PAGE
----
A Rulebook Dilemma

Can a Unit Ordered to Move Nonetheless Be Supported in Place?

By Mark L. Berch

 

What a ridiculous question, you say. Berch isn't going to waste pages in DW when IX.6 clearly states, "A unit ordered to move my receive support only for its attempted movement. It may not be supported in place in the event that its attemp­ted movement fails."

 As it happens, however, many GMs believe that there is an exception to this rule, a circumstance where a unit ordered to move can be supported in place. How common this view is I do not know;  my  guess would be  that  a  majority of GMs do hold such  a  position.. 

 In January 1984, Mark Larzelere ruled that a player who ordered F Mid-Hol (impossible), F Bre & F Por S F Mid did receive support for F Mid, so that the attack F NAt-Mid S by F Iri & F Eng failed. Larzelere stated, "Not all GMs would agree on how to rule regarding the French F Mid, whether it is 'ordered to move' and thus can’t be supported in place, or was given an 'impossible' order, and it is treated as holding.

 Also in January 1984, Bruce Linsey, in Voice of Doom 89, writing about a situation in which a player ordered A Swe-Kie, A Nwy S A Swe, and there was no fleet to convoy, said, “The move is impossible, and the army is treated as holding, and the support would therefore have succeeded.”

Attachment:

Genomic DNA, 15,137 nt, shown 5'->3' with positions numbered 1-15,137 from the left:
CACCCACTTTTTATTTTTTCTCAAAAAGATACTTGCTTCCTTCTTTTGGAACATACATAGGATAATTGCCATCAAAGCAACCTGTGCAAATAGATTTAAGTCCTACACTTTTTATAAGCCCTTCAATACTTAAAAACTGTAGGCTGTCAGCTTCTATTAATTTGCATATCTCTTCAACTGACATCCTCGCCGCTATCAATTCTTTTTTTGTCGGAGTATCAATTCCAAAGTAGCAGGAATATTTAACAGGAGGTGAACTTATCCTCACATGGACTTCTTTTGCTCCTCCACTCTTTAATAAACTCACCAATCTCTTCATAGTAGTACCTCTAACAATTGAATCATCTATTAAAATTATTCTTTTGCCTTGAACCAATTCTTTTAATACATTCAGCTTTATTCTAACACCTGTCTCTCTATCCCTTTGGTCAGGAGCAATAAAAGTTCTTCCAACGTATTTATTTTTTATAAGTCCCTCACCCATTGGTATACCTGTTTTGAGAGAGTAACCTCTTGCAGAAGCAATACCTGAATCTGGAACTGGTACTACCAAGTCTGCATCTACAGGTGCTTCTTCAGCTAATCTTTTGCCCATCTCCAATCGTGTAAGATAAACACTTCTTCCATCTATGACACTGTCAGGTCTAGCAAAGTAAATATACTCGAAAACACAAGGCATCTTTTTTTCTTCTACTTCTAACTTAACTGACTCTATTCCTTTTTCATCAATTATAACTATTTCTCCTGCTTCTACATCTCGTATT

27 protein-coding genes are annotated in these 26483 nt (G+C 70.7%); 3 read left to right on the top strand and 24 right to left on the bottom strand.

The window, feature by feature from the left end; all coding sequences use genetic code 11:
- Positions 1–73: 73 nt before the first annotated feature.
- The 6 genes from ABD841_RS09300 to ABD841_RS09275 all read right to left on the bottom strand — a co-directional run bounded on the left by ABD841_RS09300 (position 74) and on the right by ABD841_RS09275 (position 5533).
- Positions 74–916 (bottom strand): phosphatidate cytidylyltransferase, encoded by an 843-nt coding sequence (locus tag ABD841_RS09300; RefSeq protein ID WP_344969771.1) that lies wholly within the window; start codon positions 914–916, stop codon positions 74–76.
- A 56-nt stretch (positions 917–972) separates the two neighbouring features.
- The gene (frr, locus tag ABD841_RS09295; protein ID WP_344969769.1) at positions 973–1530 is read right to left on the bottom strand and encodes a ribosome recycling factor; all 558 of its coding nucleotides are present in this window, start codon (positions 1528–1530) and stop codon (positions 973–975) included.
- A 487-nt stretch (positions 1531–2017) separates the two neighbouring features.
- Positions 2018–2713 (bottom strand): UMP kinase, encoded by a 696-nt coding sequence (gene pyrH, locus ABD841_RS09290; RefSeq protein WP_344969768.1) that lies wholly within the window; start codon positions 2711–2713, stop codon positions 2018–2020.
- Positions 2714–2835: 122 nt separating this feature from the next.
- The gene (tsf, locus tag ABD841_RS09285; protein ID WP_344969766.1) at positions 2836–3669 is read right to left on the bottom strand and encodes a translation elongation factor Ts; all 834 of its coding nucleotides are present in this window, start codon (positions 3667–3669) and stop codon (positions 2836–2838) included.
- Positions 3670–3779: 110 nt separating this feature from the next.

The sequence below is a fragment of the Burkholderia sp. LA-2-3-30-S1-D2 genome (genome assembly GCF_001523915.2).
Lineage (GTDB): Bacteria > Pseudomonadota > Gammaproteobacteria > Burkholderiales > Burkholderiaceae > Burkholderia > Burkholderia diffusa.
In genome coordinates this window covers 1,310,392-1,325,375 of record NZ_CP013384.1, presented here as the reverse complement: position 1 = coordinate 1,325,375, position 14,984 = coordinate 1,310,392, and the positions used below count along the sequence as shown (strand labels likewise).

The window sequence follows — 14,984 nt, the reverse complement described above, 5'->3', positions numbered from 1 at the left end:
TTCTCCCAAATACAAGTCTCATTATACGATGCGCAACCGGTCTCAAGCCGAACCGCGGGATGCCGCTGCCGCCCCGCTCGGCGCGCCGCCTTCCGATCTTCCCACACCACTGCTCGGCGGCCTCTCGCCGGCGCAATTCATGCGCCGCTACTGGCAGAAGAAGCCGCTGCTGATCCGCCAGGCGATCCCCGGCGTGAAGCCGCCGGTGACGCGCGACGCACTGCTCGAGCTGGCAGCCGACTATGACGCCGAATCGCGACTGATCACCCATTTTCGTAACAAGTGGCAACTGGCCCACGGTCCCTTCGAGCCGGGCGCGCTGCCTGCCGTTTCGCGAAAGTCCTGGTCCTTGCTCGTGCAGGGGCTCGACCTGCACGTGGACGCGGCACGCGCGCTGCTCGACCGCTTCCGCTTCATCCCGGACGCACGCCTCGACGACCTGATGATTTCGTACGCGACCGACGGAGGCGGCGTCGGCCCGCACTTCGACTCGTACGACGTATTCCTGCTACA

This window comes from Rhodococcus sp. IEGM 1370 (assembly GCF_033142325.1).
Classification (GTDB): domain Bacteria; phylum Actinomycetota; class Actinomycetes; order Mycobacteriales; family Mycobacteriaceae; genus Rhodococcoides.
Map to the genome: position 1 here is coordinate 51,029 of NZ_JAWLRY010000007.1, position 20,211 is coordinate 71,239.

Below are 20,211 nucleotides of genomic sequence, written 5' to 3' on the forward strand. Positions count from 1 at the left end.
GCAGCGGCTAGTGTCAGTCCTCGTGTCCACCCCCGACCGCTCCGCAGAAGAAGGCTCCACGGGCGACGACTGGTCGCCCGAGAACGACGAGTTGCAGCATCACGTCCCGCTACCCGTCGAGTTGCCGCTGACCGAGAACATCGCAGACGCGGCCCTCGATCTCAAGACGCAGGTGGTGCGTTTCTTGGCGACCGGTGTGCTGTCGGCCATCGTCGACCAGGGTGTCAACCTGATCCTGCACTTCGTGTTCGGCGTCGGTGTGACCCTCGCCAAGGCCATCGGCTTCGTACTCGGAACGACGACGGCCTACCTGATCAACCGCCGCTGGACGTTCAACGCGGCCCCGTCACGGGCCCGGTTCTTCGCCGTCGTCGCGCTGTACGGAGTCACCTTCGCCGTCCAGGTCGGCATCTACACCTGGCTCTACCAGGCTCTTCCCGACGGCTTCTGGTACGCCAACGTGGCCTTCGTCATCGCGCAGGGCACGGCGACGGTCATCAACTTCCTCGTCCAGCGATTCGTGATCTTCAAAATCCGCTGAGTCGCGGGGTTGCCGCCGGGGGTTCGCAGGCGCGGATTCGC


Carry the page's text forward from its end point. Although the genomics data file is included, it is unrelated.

Let’s start with the obvious: they've gotten the Rulebook slightly wrong.  What VII.4 says is, "An illegal order is not followed, and the unit so ordered simply stands in its place." Note: “Stands", not “holds.” This then raises the question of whether “stands” and “holds” mean the same thing. I say they do not.

 Alas, the Rulebook does not define “stands", and if you look through the rules, you see that the word "stands" does not appear anywhere else. The closest is IX.4: “While a country may net dislodge its own units, it can stand itself off by ordering two equally well supported attacks on the same space." The word here is "stand”, not “stands". It is my position that "stand" in IX.4 and "stands” in VII.4 are simply the transitive and intransitive forms of the same verb, and therefore they should be treated the same in the adjudication. It is striking how similar the circumstances of VII.4 and IX.4 are. In both cases, a unit is given a move order but does not actually move. In fact, one can even argue a second similarity--that in both cases, the player didn't even “intend" to move his piece (though I'm not relying on that argument). In both cases, we say that the unit(s) stands. A unit which is said to stand in the sense of IX.4 obviously cannot receive support in place, and I feel that the same ruling should be made for a unit which stands in the sense of VII.4.